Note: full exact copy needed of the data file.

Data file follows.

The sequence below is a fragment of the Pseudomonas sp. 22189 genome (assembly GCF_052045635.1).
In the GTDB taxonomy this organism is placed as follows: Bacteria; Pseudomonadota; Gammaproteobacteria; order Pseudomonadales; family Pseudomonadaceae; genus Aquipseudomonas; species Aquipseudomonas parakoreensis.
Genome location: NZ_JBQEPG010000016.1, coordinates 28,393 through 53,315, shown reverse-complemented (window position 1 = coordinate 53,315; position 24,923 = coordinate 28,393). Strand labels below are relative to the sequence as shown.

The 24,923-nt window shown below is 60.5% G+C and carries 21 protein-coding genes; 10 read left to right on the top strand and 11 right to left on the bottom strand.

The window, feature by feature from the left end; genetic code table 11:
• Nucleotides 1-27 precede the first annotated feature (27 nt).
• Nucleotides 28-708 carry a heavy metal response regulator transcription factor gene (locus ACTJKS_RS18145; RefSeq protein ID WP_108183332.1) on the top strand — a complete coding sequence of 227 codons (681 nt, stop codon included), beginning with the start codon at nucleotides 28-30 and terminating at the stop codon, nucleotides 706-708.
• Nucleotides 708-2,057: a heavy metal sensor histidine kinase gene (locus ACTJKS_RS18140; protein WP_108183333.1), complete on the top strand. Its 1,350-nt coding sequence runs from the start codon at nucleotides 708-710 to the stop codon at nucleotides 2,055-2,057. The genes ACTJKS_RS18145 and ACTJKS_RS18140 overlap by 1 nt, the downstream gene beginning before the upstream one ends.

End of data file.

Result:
The sequence below is a fragment of the Pseudomonas sp. 22189 genome (assembly GCF_052045635.1).
In the GTDB taxonomy this organism is placed as follows: Bacteria; Pseudomonadota; Gammaproteobacteria; order Pseudomonadales; family Pseudomonadaceae; genus Aquipseudomonas; species Aquipseudomonas parakoreensis.
Genome location: NZ_JBQEPG010000016.1, coordinates 28,393 through 53,315, shown reverse-complemented (window position 1 = coordinate 53,315; position 24,923 = coordinate 28,393). Strand labels below are relative to the sequence as shown.

The 24,923-nt window shown below is 60.5% G+C and carries 21 protein-coding genes; 10 read left to right on the top strand and 11 right to left on the bottom strand.

The window, feature by feature from the left end; genetic code table 11:
• Nucleotides 1-27 precede the first annotated feature (27 nt).
• Nucleotides 28-708 carry a heavy metal response regulator transcription factor gene (locus ACTJKS_RS18145; RefSeq protein ID WP_108183332.1) on the top strand — a complete coding sequence of 227 codons (681 nt, stop codon included), beginning with the start codon at nucleotides 28-30 and terminating at the stop codon, nucleotides 706-708.
• Nucleotides 708-2,057: a heavy metal sensor histidine kinase gene (locus ACTJKS_RS18140; protein WP_108183333.1), complete on the top strand. Its 1,350-nt coding sequence runs from the start codon at nucleotides 708-710 to the stop codon at nucleotides 2,055-2,057. The genes ACTJKS_RS18145 and ACTJKS_RS18140 overlap by 1 nt, the downstream gene beginning before the upstream one ends.